Users are free to use their Twitter account however they choose, whether it’s for personal expression, business, humor, social networking or information sharing. However, employers do take Twitter and social networking sites into consideration when getting to know prospective employees. For example, your drunken tweet from Saturday night with a picture of you doing a beer bong may have just cost you the job opportunity.

Facebook, Twitter, and Youtube are several sites that are changing the field of PR, new media and traditional media. It’s much more than a rolling news feed of status updates. It’s a source for advertising, talking with consumers, engaging other groups, promoting products or events, providing customer service and demonstrating service with pictures.

So how can you use Twitter professionally?

By using @ you can connect to specific users and create a relationship with them.

The hash tag # symbol makes your tweets searchable and allows you to join in chats. It allows you to follow certain news and connect with other tweeters.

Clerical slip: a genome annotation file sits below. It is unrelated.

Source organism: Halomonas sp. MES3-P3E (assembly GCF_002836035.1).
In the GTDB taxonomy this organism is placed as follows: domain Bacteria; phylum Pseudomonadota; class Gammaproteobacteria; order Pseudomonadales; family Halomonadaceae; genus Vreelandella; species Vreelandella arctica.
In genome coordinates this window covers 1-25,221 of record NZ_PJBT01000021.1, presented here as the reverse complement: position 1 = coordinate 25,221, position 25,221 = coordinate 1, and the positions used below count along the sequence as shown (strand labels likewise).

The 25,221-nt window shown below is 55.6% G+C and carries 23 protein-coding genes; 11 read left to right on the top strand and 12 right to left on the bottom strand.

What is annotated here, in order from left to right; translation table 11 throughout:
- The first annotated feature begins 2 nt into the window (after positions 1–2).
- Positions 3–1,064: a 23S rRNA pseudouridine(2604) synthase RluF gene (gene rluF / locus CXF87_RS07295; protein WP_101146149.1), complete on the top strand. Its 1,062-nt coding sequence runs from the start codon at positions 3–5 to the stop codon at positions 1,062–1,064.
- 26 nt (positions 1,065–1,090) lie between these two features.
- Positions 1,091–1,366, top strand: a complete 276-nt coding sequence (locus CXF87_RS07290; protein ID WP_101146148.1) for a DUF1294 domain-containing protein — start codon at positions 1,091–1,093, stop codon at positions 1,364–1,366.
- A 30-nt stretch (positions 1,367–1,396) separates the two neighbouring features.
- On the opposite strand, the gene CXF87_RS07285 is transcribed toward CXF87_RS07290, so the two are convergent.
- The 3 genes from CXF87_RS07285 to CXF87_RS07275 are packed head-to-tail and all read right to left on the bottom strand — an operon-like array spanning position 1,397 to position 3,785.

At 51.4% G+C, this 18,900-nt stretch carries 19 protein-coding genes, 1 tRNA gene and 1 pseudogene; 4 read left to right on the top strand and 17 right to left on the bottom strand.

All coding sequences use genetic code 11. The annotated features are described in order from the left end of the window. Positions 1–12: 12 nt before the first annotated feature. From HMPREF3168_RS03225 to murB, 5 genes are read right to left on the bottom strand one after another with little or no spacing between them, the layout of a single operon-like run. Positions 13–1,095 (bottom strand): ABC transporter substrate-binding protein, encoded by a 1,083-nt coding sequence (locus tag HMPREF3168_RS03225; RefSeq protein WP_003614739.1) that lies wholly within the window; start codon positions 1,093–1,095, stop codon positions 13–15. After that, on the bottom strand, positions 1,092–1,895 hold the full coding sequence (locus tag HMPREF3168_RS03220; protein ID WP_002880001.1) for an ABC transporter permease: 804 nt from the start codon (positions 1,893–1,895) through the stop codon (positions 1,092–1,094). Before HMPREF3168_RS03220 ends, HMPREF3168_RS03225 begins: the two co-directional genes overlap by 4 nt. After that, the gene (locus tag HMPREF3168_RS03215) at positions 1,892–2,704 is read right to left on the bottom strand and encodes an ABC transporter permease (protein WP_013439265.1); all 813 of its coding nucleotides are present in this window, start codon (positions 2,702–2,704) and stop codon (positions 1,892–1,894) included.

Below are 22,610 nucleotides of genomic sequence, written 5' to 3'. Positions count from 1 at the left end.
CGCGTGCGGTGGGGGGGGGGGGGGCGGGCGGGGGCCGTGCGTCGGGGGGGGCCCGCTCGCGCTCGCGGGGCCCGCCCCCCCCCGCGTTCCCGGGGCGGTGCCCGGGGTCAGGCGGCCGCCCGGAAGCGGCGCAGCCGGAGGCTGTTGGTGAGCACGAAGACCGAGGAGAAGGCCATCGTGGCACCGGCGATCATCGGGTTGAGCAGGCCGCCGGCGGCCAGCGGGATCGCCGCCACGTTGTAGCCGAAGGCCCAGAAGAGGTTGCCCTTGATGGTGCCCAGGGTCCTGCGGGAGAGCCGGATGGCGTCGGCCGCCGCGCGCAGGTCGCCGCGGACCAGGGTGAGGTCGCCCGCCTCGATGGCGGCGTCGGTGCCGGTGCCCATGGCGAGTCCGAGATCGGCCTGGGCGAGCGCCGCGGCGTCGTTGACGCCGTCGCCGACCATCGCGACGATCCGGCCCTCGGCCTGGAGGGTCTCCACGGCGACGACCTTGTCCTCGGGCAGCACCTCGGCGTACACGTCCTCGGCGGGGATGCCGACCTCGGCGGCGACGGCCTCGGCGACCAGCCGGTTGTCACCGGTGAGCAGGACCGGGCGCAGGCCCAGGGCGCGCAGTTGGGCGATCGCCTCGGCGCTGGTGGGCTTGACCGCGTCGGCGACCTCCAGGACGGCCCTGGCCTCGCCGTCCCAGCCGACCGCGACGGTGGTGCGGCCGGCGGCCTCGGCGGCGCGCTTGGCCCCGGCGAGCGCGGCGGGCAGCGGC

Make your Twitter you personal brand. Remember: Be interesting. Avoid toilet tweets. No one wants to know about your bodily functions. It’s also best to avoid sexual, religious, political and obscene tweets. Connect with professionals by sharing useful and intelligent or informational links. You can shrink the links to save space for descriptions or ideas by using link-shortening sites like bitly.com.

Check out this info-graphic from Mediabistro.com pertaining to social websites and employment. http://www.mediabistro.com/alltwitter/twitter-posts-job_b27156

Social media affects employment opportunities.

Social media affects employment opportunities.

 

LinkedIn: Why don’t people accept my requests?

By Craig Smith

Social networking is the current way of the world.  We have put ourselves in situations where we can be as distant and obscure as possible so as not to actually verbally communicate with someone. While this has increased the ability for employers to network with mass numbers and allowed young adults to avoid their fear of face-to-face networking, it has not removed from all of us that feeling of rejection. The question is, why are we getting rejected or not responded to?